Negotiations break down, pilots begin strike
HEBRON, Ky. (AP) – Comair pilots went out on strike early Monday after talks for a new contract with the regional airline broke off.
The airline, which also flies under the name Delta Connection, canceled most of its flights scheduled for Monday in preparation for the strike.
Comair spokeswoman Meghan Glynn said negotiators were told by union leaders Sunday that they were unable to compromise on the major issues.
The cancelation involves flights scheduled from 6 a.m. through 6 p.m. Monday – about 750 of the airline’s 815 daily departures in a system that serves about 25,000 passengers daily.
Comair said it was trying to provide customers with alternative transportation on its parent, Delta Air Lines, or other airlines.
”We are disappointed that the union leadership had decided to cease negotiations,” Comair President Randy Rademacher said in a statement. ”We believe it is in the best interest of everyone involved to get back to the table quickly and to continue talking.”
Rademacher had gone to Washington on Saturday to join talks with federal mediators and negotiators for Comair and the union.
Comair’s 1,350 pilots say they want a company-funded retirement plan, more rest time between flights, higher pay and the right to be paid for all hours they are on the job, not just actual flying hours.
A contract offer that pilots rejected Monday would have given the pilots a company-funded retirement program, extended last year to Comair’s other employees. It also would have increased the pay of top-scale pilots from $66,000 to $96,000.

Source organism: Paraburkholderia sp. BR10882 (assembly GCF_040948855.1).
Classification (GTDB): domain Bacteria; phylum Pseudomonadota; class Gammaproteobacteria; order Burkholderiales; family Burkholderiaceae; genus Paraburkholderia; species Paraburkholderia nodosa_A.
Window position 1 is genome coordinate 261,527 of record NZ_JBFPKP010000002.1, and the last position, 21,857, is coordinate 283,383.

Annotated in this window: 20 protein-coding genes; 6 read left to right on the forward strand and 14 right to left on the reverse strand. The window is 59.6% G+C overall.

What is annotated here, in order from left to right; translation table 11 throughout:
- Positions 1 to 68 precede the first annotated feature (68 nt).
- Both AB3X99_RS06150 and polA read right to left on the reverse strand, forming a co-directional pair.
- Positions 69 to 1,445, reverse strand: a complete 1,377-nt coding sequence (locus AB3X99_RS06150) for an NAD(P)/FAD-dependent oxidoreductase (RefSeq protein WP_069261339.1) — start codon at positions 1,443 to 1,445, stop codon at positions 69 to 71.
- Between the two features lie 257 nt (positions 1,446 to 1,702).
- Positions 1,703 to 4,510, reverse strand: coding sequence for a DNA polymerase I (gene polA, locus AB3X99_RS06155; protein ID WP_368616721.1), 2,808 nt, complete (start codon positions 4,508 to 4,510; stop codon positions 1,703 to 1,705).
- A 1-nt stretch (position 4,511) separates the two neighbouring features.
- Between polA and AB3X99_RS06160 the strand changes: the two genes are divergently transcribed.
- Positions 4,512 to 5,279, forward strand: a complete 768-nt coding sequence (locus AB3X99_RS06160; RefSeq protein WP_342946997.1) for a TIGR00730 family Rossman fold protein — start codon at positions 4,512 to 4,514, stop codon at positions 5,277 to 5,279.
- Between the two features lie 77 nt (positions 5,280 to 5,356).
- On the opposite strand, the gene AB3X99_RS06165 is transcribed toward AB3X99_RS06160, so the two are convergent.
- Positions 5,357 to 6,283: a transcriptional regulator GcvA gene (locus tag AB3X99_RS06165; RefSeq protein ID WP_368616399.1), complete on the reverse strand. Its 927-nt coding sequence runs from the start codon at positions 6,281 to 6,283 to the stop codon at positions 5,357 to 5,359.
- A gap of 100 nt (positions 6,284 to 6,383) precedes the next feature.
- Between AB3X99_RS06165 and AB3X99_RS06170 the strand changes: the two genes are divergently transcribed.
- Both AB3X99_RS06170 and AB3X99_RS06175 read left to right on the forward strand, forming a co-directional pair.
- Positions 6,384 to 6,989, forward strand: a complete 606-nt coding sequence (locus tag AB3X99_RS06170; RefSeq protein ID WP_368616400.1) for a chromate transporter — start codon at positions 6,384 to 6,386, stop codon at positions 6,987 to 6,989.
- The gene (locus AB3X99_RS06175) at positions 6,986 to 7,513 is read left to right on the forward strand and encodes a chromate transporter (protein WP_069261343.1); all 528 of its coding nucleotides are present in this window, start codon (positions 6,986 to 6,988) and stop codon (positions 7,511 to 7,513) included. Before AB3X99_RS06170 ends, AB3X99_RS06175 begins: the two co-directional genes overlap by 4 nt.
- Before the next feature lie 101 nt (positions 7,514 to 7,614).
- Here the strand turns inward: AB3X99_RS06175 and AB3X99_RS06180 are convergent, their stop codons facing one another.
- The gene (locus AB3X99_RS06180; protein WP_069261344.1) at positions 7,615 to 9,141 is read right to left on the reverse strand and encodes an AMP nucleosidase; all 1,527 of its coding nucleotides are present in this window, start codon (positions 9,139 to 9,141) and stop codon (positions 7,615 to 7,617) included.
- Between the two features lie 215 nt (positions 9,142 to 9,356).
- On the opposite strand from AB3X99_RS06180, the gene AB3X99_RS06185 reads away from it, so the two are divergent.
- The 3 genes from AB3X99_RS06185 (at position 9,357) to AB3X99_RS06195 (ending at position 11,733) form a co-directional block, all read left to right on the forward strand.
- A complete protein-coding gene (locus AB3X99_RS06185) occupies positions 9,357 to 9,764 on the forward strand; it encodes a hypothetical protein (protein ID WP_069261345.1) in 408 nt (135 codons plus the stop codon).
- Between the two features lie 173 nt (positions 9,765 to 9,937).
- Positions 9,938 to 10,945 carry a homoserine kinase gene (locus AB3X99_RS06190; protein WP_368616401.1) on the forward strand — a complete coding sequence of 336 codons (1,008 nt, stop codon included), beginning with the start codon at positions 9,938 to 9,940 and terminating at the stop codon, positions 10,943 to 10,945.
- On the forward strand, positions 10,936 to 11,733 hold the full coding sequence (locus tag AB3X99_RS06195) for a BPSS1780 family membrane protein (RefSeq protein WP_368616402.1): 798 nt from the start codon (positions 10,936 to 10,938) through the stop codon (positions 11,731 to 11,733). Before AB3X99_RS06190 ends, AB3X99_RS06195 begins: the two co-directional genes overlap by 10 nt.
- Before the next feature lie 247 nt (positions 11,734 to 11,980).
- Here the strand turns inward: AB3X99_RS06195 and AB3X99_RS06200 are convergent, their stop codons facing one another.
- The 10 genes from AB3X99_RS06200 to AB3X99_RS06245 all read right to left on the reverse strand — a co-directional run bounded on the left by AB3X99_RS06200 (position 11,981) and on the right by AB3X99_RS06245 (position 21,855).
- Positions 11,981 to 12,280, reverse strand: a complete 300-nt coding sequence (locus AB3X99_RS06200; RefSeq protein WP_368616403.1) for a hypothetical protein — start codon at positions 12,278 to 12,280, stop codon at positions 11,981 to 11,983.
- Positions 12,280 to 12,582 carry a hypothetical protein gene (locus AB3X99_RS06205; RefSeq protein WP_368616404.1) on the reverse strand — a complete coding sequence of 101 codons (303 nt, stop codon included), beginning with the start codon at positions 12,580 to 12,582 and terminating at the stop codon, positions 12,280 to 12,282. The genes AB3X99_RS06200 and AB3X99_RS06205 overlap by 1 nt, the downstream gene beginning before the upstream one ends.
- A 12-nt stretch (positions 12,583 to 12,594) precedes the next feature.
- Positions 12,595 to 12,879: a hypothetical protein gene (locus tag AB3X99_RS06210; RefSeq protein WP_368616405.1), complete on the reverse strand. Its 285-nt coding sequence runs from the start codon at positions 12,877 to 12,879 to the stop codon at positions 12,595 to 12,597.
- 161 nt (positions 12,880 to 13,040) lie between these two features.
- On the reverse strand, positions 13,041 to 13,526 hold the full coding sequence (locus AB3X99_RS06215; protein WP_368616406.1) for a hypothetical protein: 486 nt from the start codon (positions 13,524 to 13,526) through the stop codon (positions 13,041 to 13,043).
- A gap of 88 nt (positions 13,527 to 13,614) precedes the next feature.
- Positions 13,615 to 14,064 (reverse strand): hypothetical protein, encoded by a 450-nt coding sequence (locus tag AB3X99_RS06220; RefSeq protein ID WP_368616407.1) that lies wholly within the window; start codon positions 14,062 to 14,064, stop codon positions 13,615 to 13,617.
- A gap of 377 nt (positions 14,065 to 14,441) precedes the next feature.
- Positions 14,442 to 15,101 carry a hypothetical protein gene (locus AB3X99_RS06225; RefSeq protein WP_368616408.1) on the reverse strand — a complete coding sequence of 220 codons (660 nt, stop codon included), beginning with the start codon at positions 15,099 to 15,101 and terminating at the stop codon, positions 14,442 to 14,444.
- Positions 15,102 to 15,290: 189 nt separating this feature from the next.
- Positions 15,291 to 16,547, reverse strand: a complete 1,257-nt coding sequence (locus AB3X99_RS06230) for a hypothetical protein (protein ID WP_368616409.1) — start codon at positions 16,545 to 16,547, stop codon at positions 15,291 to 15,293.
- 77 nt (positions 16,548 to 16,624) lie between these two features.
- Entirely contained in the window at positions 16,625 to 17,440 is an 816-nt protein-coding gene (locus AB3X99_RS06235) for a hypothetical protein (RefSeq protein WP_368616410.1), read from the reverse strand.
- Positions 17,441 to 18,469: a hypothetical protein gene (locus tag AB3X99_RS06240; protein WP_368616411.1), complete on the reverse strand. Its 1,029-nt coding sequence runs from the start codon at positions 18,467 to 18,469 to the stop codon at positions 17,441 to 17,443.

But only about 40 Comair pilots who have at least 18 years of experience would have been eligible for that top pay, union leaders have said. There are about 420 pilots with two years of experience or less paid less than $30,000 annually, he said.
Comair, based at Cincinnati-Northern Kentucky International Airport, serves more than 8 million passengers annually. It has flights to 95 cities in the United States, Canada, Mexico and the Bahamas. Comair was founded in 1977. It is the first strike by the company’s pilots, union officials said.
About 200 to 300 pilots and their family members began gathering about 7 p.m. Sunday near the Cincinnati-area airport.
Paula Goschke, whose husband, Kent, is a Comair pilot, said she was a little nervous. ”I think everyone I talk to, including wives, is nervous, but we are committed to holding firm for what’s right,” she said.
Goschke’s 15-year-old daughter, Michelle, also admitted some nervousness. ”I’m sort of scared, but now my dad is not home much. If they get the right kind of contract, he would be home, and that’s important.”
Crowds supporting the pilots began cheering, clapping and whistling, shortly after 12:01 a.m. Monday at the airport.
Many of the pilots, some in street clothes and some in their captains’ uniforms, wore red and white stickers reading, ”I will strike” on their lapels.
They were all gathered at a hotel at the airport, and within minutes, groups of pilots headed over to set up picket lines in the opening stretch of the strike.
Support Local Journalism
Support Local Journalism
Readers around the Lake Tahoe Basin and beyond make the Tahoe Tribune's work possible. Your financial contribution supports our efforts to deliver quality, locally relevant journalism.
Now more than ever, your support is critical to help us keep our community informed about the evolving coronavirus pandemic and the impact it is having locally. Every contribution, however large or small, will make a difference.
Your donation will help us continue to cover COVID-19 and our other vital local news.
Start a dialogue, stay on topic and be civil.
If you don't follow the rules, your comment may be deleted.
User Legend: Moderator Trusted User
OLYMPIC VALLEY, Calif. — Following a massive early-season storm that delivered 10.5 inches of precipitation in just 24 hours — and three and a half feet of snow at upper elevations — Palisades Tahoe will…